Amicus Blog

What’s Happening in the NRA’s Backyard?

When gun control measures stalled at the national level, advocates took a page out of the conservative playbook: they focused on the states. This is not to say that there haven’t been hard-won victories at the national level. After Democrats regained control of the...

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This Week in Civil Rights and Civil Liberties: February 24, 2020

This week, the Supreme Court ruled in favor of the Trump administration’s right to prevent immigrants from accessing public assistance, The Fifth Circuit struck down Mississippi’s fetal heartbeat abortion ban, and the Eleventh Circuit ruled that ex-felons in Florida cannot be barred from voting over unpaid court fees. Meanwhile, California issued an apology for its role in Japanese internment, and the ACLU decried a slew of bills targeting trans youth in state legislatures.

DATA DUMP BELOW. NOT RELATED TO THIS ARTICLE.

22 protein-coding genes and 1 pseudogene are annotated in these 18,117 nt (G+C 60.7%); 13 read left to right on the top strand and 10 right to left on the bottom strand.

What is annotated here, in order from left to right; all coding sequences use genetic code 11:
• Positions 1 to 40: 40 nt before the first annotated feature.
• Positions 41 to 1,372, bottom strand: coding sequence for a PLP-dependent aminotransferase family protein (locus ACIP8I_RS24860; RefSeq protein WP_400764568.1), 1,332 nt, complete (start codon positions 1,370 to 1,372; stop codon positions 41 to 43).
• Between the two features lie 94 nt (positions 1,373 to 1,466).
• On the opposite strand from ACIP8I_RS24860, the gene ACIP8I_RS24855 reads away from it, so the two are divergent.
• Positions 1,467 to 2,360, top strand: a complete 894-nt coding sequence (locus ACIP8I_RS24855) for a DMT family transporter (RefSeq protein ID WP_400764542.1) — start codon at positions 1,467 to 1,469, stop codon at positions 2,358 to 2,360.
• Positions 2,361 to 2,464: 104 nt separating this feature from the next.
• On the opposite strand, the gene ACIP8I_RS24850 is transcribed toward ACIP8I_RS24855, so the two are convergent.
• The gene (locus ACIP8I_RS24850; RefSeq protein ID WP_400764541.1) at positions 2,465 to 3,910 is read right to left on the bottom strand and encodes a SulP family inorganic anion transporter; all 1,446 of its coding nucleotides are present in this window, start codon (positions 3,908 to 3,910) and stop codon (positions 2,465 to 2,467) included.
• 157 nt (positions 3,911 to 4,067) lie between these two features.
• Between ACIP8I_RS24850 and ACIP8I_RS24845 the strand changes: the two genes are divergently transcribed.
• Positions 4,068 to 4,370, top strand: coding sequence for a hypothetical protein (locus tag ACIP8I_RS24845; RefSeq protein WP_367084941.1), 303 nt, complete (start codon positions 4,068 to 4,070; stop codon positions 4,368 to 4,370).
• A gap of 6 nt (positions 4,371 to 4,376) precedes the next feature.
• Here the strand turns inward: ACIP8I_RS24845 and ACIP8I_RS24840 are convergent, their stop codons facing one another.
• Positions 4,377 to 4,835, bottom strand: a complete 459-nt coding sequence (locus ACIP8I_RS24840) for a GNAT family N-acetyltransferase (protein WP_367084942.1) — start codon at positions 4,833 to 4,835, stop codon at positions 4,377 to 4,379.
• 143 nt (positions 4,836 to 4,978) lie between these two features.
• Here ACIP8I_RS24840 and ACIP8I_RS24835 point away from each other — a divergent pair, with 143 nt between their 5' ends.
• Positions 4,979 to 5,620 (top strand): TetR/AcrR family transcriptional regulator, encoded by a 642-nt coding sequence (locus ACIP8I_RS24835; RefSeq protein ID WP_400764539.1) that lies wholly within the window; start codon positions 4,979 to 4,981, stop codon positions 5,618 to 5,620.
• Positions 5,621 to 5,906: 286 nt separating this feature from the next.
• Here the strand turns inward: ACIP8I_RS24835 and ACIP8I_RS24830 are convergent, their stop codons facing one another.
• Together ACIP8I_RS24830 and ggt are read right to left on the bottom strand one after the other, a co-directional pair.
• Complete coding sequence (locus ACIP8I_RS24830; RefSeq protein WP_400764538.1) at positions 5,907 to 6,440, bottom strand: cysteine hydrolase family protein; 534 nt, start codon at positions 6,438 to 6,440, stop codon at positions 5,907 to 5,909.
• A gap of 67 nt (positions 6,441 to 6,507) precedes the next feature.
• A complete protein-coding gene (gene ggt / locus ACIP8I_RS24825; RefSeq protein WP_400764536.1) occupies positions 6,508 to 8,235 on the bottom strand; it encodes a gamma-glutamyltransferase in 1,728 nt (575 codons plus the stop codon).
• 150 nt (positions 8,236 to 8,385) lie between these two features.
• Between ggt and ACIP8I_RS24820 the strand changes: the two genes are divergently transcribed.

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Extending Attorney-Client Privilege to Prison Email

To ensure that those in prison have equitable and fair access to representation, both the legislature and courts should direct the Bureau of Prisons (BOP) to revise this system. Prisoners should be legally entitled to maintain confidentiality in their communications with attorneys.

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This Week in Civil Rights and Civil Liberties: February 17, 2020

This week, the White House released its legal justification for the Soleimani strike, pressured the DOJ to lower its own sentencing recommendation for Roger Stone, lost a court battle over a Medicaid work requirement, and deployed tactical Border Patrol agents to sanctuary jurisdictions across the country. A new lawsuit challenges roadblocks to insurance coverage for abortion, while criminal justice reform measures in California and New York are implemented and North Dakota tribes achieve a voting rights victory. And, a New York Times reporter asks, “is this the end of privacy as we know it?”